“There aren’t many girls as lovely as she is. She’s really so nice. And it just felt very friendly and relaxed and normal and easy,” she reiterated. “And despite the fact that I was doing really horrible things to her most of the time, which actually isn’t particularly enjoyable, it kind of gets to you after a while when you’re being so negative and destructive and all these really unpleasant emotions that you have to kind of conjure up and then harness and then direct at somebody is not actually particularly pleasant. The scene in Rebecca’s bedroom for example, you know, all that was, was quite heavy going but you know, we were able to sort of joke about it and laugh about it and slightly take the mickey and when, you know, we ended up sort of giggling a lot. So it was all right.”
So with the latter’s character being very scary and negative towards her character when the camera is rolling, how was the ambiance behind the cameras?
“Definitely onset Mrs. Danvers is terrifying, it was very traumatic but yeah Kristin is, I’m sure you just saw she’s an amazing woman, she’s hilarious. She has such a sharp wit. She’s very kind of cheeky. And she’s really, a really supportive woman’s kind of woman and I just think she’s wonderful.”
Armie also praised the two ladies, noting how two were both “such generous and amazing actors.”
The 34-year-old American actor said Lily and Scott in offered so much in different ways.
“You know, Lily is very present in there and has done so much work and takes her job very seriously. So she’s always ready to work hard on set. Kristin is one of the most impressive actors I’ve ever worked with. She has complete control over her entire instrument. She can do anything in the world with her acting, and it’s incredible to watch. It’s scary, almost.”
They also discussed the relevance of the movie. “We’re still dealing with jealousy, poor communications, feeling threatened by your partner’s ex, creating a reality that might not be real –all those things, they’re things we do now. If anything we do even better now, because we have social media that makes it so much worse,” said.
For Kristin, she thinks there’s certainly a feeling of being trapped in this beautiful environment that people can’t get out of.
“And I think we’re all feeling slightly cooped up at the moment, we’re all feeling very sad and frustrated about not being able to get out and do what we used to do normally. And I think that there’s an element of that in this film. And I think that there’s something about the ghost of the past. The ghost of Rebecca, who’s haunting this house, and haunting this woman’s life, is possibly something that a lot of people can relate to at the moment,” she maintained.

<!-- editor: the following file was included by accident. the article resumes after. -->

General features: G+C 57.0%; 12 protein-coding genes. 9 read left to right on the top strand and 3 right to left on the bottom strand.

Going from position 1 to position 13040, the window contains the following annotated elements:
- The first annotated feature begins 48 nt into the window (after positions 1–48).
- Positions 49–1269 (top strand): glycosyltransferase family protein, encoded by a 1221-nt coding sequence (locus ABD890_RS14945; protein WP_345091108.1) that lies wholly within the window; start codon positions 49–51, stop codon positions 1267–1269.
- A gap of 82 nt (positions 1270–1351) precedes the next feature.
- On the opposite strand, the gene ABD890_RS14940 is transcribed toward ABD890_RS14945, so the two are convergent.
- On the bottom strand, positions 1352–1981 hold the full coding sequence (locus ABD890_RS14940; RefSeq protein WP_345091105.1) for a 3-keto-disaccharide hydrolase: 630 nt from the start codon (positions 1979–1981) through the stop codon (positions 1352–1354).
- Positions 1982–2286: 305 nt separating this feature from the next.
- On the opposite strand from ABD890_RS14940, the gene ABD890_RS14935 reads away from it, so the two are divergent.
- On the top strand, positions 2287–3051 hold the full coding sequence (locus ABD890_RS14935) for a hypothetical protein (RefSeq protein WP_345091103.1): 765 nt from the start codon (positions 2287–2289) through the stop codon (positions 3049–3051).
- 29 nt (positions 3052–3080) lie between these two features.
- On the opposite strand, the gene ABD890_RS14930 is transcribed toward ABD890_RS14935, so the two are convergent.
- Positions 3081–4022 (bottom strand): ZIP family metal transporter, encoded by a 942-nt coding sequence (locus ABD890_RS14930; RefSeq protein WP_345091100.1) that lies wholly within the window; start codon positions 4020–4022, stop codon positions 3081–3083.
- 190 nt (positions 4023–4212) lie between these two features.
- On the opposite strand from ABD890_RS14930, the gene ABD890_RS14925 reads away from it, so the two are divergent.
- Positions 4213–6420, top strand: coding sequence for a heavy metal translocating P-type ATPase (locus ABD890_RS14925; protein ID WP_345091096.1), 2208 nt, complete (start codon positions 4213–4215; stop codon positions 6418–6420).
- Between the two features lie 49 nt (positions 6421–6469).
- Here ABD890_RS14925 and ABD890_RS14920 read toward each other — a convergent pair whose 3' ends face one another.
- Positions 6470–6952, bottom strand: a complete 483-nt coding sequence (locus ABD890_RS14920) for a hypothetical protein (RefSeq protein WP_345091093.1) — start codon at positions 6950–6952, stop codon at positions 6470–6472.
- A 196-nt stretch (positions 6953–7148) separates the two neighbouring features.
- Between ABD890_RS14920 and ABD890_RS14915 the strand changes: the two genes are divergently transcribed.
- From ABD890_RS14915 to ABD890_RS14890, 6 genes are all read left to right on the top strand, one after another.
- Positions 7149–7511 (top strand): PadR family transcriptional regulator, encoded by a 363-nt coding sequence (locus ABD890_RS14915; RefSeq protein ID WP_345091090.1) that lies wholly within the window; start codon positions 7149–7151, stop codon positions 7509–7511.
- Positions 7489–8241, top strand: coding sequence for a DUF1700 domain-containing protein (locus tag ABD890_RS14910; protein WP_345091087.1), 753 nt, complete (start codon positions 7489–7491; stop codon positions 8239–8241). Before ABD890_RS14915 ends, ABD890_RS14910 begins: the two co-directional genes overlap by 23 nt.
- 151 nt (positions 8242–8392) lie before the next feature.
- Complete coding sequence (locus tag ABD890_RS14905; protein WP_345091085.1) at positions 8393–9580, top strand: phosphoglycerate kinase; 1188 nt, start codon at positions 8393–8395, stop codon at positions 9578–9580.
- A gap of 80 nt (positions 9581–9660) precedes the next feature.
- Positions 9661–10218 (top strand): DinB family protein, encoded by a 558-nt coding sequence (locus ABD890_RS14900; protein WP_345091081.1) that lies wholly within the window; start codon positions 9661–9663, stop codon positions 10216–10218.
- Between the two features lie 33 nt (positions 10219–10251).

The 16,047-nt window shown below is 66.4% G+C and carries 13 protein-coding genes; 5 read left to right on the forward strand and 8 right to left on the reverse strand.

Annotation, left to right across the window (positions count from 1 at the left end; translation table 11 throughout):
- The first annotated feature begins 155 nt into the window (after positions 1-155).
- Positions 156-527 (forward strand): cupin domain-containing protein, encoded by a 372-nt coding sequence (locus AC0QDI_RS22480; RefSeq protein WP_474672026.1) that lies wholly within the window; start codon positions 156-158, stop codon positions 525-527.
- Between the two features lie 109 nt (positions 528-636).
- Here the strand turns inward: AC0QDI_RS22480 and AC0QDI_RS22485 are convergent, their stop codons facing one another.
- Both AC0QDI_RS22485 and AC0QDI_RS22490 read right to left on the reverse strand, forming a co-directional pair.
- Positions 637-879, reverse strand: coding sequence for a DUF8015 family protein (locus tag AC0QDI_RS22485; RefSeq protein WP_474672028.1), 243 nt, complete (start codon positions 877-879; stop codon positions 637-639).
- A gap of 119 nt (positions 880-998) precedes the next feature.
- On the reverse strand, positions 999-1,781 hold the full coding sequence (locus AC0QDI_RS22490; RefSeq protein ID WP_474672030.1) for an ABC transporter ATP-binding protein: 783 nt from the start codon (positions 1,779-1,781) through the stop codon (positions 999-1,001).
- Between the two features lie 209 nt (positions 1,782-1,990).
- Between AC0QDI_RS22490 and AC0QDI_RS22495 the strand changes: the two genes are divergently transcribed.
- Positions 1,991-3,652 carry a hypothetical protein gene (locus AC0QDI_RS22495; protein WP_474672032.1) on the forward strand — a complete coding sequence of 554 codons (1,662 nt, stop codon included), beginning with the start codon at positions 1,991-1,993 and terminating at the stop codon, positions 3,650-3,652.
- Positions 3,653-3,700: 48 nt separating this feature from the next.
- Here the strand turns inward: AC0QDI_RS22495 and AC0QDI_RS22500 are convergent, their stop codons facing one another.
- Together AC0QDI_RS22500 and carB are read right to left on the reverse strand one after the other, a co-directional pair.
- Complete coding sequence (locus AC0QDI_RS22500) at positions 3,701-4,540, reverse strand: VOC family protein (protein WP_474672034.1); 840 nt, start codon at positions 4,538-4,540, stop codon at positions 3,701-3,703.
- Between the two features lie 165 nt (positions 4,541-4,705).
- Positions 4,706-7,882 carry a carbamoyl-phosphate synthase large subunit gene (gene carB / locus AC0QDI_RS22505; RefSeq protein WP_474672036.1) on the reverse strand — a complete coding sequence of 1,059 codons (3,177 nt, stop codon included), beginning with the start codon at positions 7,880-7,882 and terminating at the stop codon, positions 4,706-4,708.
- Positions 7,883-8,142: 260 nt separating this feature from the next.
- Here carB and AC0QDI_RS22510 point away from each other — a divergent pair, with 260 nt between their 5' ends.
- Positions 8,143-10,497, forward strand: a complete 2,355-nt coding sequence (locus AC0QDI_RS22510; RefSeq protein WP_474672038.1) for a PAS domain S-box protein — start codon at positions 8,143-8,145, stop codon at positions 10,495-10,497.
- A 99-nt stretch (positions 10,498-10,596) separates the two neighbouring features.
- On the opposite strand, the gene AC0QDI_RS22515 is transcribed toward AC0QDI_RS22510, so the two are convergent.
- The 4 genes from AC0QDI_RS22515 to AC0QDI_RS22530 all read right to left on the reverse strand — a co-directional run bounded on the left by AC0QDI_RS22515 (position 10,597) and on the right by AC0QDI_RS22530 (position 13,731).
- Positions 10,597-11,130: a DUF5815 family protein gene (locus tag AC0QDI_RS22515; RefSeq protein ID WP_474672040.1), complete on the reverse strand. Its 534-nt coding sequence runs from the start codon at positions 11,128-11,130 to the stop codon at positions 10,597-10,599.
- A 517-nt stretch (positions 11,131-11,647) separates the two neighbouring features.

Lily, on the other hand, described the many great things about the movie.
“It’s such a gift that we can stream on Netflix because it means it can reach all of our homes, regardless of whether we’re in lockdown or you know what state, wherever we are in the world, our country is,” she added.
“But I think the kind of great thing about ‘Rebecca’ as when I never can choose what to watch on Netflix and ‘Rebecca’ is a romance, a horror, thriller, a murder mystery so I do feel like whoever you are, or whatever you’re into, you’ll probably find something in ‘Rebecca’ that you’re drawn to. So, if you can’t decide what to watch ‘Rebecca.’”
She shared how she, herself, personally loves the novel.
“I think it’s complicated and dark and romantic and it had all these different elements to it — thriller, gothic, horror. You know in a way, you as an actress get to exist in all these different movies inside one movie. So it was an easy decision for me that I definitely wanted to be a part of this, this reimagining of this wonderful story,” she declared.
Directed by Ben Wheatley and produced by Working Title Films, “Rebecca” a mesmerising and gorgeously rendered psychological thriller based on Daphne’s beloved 1938 gothic novel, is now available on Netflix. Also in the cast are Keeley Hawes, Ann Dowd, Sam Riley, Tom Goodman-Hill, Mark Lewis Jones, John Hollingworth, and Bill Paterson, among others.